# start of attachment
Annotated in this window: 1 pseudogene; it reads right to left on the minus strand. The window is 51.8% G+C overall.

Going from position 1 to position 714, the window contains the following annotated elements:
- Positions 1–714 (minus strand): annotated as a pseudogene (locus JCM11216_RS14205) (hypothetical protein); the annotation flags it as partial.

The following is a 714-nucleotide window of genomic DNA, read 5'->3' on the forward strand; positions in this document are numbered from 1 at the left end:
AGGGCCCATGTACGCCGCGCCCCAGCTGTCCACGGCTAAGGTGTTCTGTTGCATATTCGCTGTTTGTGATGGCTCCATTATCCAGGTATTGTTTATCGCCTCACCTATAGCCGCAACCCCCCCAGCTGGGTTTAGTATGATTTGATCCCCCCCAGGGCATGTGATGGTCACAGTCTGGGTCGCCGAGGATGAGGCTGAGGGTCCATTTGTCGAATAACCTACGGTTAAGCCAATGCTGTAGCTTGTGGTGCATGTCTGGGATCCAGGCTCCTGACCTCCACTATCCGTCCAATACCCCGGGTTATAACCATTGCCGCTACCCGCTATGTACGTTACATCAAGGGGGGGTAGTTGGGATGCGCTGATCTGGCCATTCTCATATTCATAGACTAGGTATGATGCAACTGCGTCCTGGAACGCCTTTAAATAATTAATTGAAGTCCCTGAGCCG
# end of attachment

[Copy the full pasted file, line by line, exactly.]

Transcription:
Annotated in this window: 1 pseudogene; it reads right to left on the minus strand. The window is 51.8% G+C overall.

Going from position 1 to position 714, the window contains the following annotated elements:
- Positions 1–714 (minus strand): annotated as a pseudogene (locus JCM11216_RS14205) (hypothetical protein); the annotation flags it as partial.

The following is a 714-nucleotide window of genomic DNA, read 5'->3' on the forward strand; positions in this document are numbered from 1 at the left end:
AGGGCCCATGTACGCCGCGCCCCAGCTGTCCACGGCTAAGGTGTTCTGTTGCATATTCGCTGTTTGTGATGGCTCCATTATCCAGGTATTGTTTATCGCCTCACCTATAGCCGCAACCCCCCCAGCTGGGTTTAGTATGATTTGATCCCCCCCAGGGCATGTGATGGTCACAGTCTGGGTCGCCGAGGATGAGGCTGAGGGTCCATTTGTCGAATAACCTACGGTTAAGCCAATGCTGTAGCTTGTGGTGCATGTCTGGGATCCAGGCTCCTGACCTCCACTATCCGTCCAATACCCCGGGTTATAACCATTGCCGCTACCCGCTATGTACGTTACATCAAGGGGGGGTAGTTGGGATGCGCTGATCTGGCCATTCTCATATTCATAGACTAGGTATGATGCAACTGCGTCCTGGAACGCCTTTAAATAATTAATTGAAGTCCCTGAGCCG